The United States has the most expensive healthcare in the world. According to a 2019 review by the Organization for Economic Cooperation and Development, the average American spends over USD$8,000 annually on healthcare. Experts expect this figure to increase during and after the COVID-19 pandemic.
There are various reasons for the hefty price tag on hospitalization, let alone a simple consultation. Carmen Barber, executive director of Consumer Watchdog, believes that the country’s ‘for-profit’ insurance system is one. Unlike most countries, Americans partly cover the cost of their healthcare plants despite employer subsidies. However, as they’re aware of the importance of getting insured, people are forced to get some degree of coverage.
Even with insurance, one out of six Americans defaults on their medical bills, according to a 2020 survey of 2,700 employed adults. Deductibles tend to stack, which affects their take-home income. And, the cost of healthcare has been rising over the years, negating any positive growth, like salary increases and tax exemptions.
For instance, John is suffering from chronic heart disease and requires regular trips to the hospital for consultation and treatment. After several months, his unpaid medical expenses amount to USD$10,000. Below is a discussion on what would likely to happen if he doesn’t settle his debt immediately.
Heads Up from Debt Collectors
The hospital will most likely sell John’s (and others’) debt to debt collectors, which will be coming to him on the hospital’s behalf. The waiting time before selling the debt can vary depending on the network and location, among other factors. John can expect a call or text from the collectors soon, and the worst thing he can do is ignore them every time.
Ignoring medical debt is a surefire way to get a lawsuit, and even ignoring that will force the court to favor the collector by default. The best course of action is acknowledging the medical collection and being aware of the debtor’s rights. Debt collectors can’t pester people to the point of outright harassment, which includes sending them messages incessantly or threatening them.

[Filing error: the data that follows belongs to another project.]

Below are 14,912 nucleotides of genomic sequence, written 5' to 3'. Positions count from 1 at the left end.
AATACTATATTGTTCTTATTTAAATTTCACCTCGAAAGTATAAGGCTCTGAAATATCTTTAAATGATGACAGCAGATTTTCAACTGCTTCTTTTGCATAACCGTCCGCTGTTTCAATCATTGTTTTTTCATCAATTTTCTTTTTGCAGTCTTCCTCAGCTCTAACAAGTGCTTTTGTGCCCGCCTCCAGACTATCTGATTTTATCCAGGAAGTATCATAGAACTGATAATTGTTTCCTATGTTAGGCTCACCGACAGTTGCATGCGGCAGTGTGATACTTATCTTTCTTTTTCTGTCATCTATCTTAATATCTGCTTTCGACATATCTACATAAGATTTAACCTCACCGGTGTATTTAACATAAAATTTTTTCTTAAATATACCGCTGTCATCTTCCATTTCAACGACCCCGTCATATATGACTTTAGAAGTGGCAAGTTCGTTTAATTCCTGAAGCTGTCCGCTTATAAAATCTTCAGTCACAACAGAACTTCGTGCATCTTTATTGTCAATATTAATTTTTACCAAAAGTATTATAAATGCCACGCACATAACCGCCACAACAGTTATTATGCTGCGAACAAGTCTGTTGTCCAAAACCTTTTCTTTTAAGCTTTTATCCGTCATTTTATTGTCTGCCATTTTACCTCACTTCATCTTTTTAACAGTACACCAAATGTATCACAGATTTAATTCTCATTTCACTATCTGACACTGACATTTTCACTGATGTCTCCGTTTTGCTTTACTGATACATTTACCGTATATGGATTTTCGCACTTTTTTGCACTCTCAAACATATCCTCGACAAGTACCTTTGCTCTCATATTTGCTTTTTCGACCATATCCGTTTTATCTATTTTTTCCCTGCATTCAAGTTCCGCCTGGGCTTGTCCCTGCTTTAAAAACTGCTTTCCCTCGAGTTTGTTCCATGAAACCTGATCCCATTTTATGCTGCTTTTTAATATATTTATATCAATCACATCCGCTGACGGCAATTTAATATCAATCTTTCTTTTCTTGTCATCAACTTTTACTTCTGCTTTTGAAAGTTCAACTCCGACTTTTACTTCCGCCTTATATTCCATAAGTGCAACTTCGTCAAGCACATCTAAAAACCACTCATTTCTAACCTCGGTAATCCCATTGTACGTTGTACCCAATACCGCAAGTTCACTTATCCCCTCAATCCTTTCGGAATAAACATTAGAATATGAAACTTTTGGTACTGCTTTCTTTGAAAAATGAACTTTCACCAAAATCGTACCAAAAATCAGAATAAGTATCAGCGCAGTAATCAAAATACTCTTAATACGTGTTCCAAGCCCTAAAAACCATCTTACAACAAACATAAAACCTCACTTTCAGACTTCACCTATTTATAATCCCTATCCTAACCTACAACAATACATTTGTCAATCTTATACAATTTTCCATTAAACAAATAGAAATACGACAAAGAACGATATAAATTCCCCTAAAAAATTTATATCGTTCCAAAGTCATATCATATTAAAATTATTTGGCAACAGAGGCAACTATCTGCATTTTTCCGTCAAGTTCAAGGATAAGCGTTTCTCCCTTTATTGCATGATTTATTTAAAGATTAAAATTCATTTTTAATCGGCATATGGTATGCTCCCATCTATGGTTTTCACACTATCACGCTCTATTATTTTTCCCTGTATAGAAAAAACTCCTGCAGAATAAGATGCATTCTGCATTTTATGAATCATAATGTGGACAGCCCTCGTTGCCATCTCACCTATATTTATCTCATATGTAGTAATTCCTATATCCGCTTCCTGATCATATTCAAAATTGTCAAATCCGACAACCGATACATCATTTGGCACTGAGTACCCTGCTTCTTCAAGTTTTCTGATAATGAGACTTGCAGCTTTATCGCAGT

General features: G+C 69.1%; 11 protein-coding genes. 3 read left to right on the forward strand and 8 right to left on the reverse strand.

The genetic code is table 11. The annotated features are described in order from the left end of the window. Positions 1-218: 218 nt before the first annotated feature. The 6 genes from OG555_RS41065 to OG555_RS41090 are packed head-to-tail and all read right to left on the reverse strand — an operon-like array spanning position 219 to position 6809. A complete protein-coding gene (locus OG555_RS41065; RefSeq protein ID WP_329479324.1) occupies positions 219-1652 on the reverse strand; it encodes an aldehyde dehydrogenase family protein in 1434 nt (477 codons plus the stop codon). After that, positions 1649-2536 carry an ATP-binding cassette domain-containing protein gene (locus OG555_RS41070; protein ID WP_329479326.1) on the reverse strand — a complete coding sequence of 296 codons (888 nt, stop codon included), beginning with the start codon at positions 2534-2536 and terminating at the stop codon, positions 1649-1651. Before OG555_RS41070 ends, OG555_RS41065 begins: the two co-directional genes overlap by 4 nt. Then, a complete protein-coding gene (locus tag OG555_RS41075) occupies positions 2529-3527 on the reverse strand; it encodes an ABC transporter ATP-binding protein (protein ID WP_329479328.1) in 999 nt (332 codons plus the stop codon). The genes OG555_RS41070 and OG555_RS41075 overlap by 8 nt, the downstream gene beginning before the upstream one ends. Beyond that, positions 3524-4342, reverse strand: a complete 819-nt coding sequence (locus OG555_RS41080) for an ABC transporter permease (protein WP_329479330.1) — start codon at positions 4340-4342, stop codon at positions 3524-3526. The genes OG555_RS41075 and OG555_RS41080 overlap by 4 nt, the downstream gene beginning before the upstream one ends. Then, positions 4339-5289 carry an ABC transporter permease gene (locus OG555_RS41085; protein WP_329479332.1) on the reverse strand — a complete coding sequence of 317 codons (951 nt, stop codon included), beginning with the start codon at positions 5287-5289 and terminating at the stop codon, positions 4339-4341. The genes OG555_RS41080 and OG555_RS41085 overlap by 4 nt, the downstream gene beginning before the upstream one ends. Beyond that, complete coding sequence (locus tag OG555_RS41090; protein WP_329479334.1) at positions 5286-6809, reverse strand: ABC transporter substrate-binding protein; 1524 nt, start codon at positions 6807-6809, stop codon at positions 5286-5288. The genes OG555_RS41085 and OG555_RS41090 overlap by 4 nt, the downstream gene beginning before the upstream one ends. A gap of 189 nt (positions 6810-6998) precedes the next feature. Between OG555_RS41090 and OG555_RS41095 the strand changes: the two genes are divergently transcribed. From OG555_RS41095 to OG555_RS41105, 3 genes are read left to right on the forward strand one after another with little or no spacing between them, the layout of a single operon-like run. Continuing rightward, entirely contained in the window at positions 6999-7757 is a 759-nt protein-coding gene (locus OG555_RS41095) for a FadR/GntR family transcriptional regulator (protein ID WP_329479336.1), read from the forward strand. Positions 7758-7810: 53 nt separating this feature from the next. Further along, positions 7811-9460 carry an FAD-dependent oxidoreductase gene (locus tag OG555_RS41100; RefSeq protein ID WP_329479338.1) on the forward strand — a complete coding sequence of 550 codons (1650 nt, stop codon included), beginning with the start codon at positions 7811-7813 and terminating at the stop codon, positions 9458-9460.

John’s debt at this point is more than just the USD$10,000 he initially owes. Assuming he’s still going to the hospital for his scheduled medical care, his dues will keep growing. He has to settle the debt before it affects his ability to go to the hospital regularly.
The collectors will open negotiations, allowing debtors to review their bills and check for mistakes. Believe it or not, a medical bill can have any or some of the following errors:
- Duplicate medical billing
- Incorrect diagnostic codes
- Misinterpreted doctor’s notes
- Incomplete patient or provider information
Some errors can even be intentional, as an investigative report by Vox uncovered in 2017. Patient spending between 2009 and 2015 dramatically increased, even as visits to ERs have dropped over the same period. For every ten visits to ERs, nine involved unnecessarily charging patients with a level 4 or 5 billing. Treating back pain could warrant a level 4, which should only be a level 3.
Identifying mistakes can reduce medical debt a great deal, and online resources now make it easier. For example, the Centers for Medicare and Medicaid Services website features a database of codes that medical centers use. As of 2019, the agency has also required providers to publish the services they offer and their cost.
Through close coordination with his debt collector, John managed to cut his debt down by USD$2,000. He had been billed twice for the same service on the same day, not to mention an extra zero on the cost of one consultation.
Hard Road To Relief
John now only owes the hospital USD$8,000, which is still a hefty sum. Worse, because of his disease, he hasn’t been able to report to work for months. The pandemic has also prolonged his days without precious income. And, depending on its nature, his job may no longer exist.
He has two options moving forward. First, he can apply for a financial assistance program; some for-profit hospitals offer one, while nonprofit ones are required under federal law to provide one. To qualify, the debtor will need to show proof of low or no income; the bill can be reduced further or written off entirely.
If this isn’t possible, he can opt to declare bankruptcy. However, this is the riskier option because it will damage the debtor’s credit score more than it already had been just having the debt collected. Medical debt can stay for up to seven years, but bankruptcy can remain for over a decade.
Life following medical debt will be as difficult, if not more. No matter how you’ll approach it, the best way to deal with medical debt is to avoid having it by staying healthy.